The Size and Power Program

Most of the time, people ask me what they should be doing to get big or get strong. Every once in a blue moon, however, I get the question, “How do you train, James?”

Through a lot of trial and error, I noticed I respond best to a certain range of reps and certain number of sets. Not all the time, but about 80% of the time, I get big and strong on 4-6 sets per exercise (totaling 8-10 sets per body part), 4-6 reps per set.

I also noticed that I respond to explosive movements: power cleans, kettlebell snatches, etc. I’m just geared to be fast and moving. My body just hates moving slow or being still. If I eat all the time, then my body swells up like a monster on the above parameters. If I just eat like a regular Joe, then I just stay trim and lean.

Why am I like this? Well some people have a lot of fast-twitch muscle fiber, and I happen to be one of them. It means I like heavy weight and speed, so 4-6 reps is the sweet spot for me. 4-6 sets per exercise, totaling at 8-10 sets per body part is the amount of volume I respond to.


Tempo and Muscle Fiber Makeup

Of all program variables (sets, reps, exercises, rest, etc.), tempo is the most individualized.  Tempo refers to the speed of a lift.  Some people are fast, some people are slow, and there really isn’t much more to it than that.  People instinctually lift at a speed they feel most comfortable with.

But why do some lifters perform dumbbell rows as if they’re trying to rev up a lawnmower, while other lifters perform dumbbell curls with the speed of a sloth?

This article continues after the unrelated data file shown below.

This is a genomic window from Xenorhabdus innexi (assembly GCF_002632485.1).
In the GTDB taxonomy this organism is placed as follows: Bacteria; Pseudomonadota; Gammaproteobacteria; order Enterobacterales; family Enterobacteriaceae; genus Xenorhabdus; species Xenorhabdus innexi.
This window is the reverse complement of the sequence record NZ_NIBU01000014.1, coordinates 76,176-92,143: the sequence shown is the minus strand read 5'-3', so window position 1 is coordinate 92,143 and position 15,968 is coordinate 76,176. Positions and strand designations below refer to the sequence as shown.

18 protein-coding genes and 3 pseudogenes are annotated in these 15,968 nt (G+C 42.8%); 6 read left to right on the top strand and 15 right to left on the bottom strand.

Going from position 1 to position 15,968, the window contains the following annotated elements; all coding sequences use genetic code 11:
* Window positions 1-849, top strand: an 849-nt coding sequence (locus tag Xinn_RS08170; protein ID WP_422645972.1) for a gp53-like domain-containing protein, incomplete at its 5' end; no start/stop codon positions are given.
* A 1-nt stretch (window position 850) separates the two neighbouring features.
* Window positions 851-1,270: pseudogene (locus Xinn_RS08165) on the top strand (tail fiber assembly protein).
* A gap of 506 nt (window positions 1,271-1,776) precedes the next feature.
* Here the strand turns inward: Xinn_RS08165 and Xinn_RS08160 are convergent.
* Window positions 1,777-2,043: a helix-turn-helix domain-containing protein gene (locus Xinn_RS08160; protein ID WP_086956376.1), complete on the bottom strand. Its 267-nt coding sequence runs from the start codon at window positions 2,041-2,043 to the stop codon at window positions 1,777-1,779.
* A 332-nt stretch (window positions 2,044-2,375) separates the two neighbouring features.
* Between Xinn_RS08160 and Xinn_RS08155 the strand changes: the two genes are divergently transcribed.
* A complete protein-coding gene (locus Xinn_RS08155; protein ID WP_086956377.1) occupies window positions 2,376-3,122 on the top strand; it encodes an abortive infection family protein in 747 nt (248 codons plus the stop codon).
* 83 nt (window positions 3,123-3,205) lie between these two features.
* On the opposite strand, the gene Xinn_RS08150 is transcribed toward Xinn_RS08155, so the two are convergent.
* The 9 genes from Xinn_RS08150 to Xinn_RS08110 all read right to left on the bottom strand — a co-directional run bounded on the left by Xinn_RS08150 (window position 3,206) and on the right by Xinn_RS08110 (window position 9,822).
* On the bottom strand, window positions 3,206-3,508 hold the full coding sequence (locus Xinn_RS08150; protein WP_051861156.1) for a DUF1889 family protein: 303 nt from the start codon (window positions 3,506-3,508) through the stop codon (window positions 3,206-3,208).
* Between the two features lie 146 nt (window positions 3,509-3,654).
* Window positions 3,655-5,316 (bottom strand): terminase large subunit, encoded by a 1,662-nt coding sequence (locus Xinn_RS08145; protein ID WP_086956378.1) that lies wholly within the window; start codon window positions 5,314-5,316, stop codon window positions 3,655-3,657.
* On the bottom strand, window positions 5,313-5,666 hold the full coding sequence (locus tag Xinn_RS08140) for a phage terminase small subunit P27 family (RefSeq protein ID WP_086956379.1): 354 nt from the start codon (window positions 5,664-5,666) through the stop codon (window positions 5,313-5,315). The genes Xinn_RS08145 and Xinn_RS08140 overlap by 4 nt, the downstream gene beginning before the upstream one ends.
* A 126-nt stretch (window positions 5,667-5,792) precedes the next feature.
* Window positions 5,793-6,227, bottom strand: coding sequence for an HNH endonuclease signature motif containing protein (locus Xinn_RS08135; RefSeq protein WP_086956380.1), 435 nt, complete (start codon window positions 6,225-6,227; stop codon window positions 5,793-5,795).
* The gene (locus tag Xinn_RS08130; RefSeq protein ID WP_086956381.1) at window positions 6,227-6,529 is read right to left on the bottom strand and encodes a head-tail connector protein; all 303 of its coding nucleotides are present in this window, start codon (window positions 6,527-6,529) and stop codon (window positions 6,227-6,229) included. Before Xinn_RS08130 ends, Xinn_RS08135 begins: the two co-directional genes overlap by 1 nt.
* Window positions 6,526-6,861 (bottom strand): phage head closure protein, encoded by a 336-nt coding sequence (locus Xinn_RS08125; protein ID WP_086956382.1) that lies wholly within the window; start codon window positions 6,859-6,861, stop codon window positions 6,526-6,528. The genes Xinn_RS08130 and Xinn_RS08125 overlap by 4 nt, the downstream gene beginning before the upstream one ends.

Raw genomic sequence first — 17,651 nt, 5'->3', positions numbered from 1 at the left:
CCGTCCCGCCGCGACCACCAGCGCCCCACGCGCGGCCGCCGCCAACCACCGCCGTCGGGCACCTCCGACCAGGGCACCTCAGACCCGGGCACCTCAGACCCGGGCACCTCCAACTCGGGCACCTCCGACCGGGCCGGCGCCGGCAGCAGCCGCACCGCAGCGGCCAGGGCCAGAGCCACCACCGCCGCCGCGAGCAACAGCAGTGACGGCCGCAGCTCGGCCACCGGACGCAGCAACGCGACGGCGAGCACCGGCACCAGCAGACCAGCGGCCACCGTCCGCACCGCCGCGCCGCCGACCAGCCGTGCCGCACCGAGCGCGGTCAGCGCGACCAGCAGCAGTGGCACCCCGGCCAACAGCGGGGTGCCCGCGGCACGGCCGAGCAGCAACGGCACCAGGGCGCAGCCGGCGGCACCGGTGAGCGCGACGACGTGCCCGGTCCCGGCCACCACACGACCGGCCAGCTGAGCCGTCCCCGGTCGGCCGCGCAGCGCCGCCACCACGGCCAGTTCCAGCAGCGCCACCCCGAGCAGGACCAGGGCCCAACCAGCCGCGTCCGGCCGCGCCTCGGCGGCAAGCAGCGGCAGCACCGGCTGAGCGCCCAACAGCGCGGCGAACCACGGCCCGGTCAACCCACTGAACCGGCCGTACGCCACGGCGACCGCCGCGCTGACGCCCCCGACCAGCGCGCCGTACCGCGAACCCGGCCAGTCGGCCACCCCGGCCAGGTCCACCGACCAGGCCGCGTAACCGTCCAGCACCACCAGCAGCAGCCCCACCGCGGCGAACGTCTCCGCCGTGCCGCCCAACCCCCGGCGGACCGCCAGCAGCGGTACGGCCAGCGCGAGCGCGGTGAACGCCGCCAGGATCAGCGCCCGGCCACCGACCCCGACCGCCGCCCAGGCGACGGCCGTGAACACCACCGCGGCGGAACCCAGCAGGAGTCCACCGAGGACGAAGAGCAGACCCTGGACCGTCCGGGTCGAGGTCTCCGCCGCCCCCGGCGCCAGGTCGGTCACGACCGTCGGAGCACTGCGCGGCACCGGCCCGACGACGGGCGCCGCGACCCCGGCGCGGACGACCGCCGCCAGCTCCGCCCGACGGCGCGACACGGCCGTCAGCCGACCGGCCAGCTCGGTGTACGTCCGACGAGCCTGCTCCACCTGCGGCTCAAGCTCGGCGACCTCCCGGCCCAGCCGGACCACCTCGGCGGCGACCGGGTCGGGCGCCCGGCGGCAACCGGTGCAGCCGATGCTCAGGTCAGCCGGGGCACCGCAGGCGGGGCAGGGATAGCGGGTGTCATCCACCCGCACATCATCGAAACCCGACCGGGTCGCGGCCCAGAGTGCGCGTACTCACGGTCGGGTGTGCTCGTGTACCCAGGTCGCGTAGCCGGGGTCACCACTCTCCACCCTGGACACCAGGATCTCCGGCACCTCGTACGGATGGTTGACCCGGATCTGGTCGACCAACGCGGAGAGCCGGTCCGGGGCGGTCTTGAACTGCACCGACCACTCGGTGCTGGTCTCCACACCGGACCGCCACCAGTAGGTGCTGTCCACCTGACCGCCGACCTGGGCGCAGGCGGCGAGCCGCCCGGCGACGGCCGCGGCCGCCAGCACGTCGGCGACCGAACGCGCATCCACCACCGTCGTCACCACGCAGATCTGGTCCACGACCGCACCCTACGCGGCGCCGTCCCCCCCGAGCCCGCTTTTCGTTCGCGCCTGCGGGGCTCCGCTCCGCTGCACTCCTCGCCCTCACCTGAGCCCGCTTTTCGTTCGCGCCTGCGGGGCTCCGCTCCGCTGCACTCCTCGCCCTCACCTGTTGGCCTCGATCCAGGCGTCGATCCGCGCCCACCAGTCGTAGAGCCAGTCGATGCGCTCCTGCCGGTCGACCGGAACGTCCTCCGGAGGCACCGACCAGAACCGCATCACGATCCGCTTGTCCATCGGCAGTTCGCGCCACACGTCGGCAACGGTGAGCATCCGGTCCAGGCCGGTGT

The reason for individual tempo preferences has to do with muscle fiber make-up.  Whether your muscles are composed of fast-twitch fibers or slow-twitch fibers dictates whether you lift quickly or slowly.

Fast-twitch muscles are designed for speed, strength and power (the combination of speed and strength) and have the greatest potential for growth.  Fast-twitch muscles respond best to low reps and heavy weight, with an explosive concentric (lifting) portion and a controlled negative (lowering) portion.

Slow-twitch muscles are designed for endurance.  They respond best to light weight and high reps.  With slow-twitch muscles, the number of reps is more important than the amount of weight used.

Very few people are pure fast-twitch or pure slow-twitch.  Most people have an equal mix of fast and slow twitch muscle fibers.  In fact, fiber makeup varies from muscle to muscle.  Although there can be wide variations among people regarding their muscle fiber make-up, in general most people have the following muscle group compositions:

  • Chest- mixed fiber makeup
  • Back- mixed fiber makeup
  • Deltoids- slow-twitch
  • Quadriceps- mixed fiber makeup
  • Hamstrings- fast-twitch
  • Biceps- mixed fiber makeup
  • Triceps- fast-twitch
  • Calves- slow-twitch

If you want to be big, strong and powerful, then you’ve got to train those fast-twitch fibers that are in most of your muscle groups.  Question is: how do you tap into those fast-twitch fibers?  Is it simply a matter of training heavy with low reps?

A lot of people who’ve trained heavy with low reps don’t get very big.  Why is this?  Is it simply that they have more slow-twitch fibers?

The reason why some people don’t get big from heavy weight and low reps is that they don’t perform enough volume.  Volume is the number of sets times the number of reps.  Volume indicates how much work is being performed and is a major builder of muscle.  Higher volume workouts tend to build muscular size more than low volume workouts.

When people do bodybuilding workouts (where the goal is getting bigger), they typically do 3-4 sets of 8-12 reps on an exercise.  4 sets of 12 reps is 48 total reps.

When people switch to heavy workouts, oftentimes they lower the reps but keep the total number of sets the same.  So if you did 4 sets of 5 reps, then you would have a total of only 20 reps, which is less than half the volume.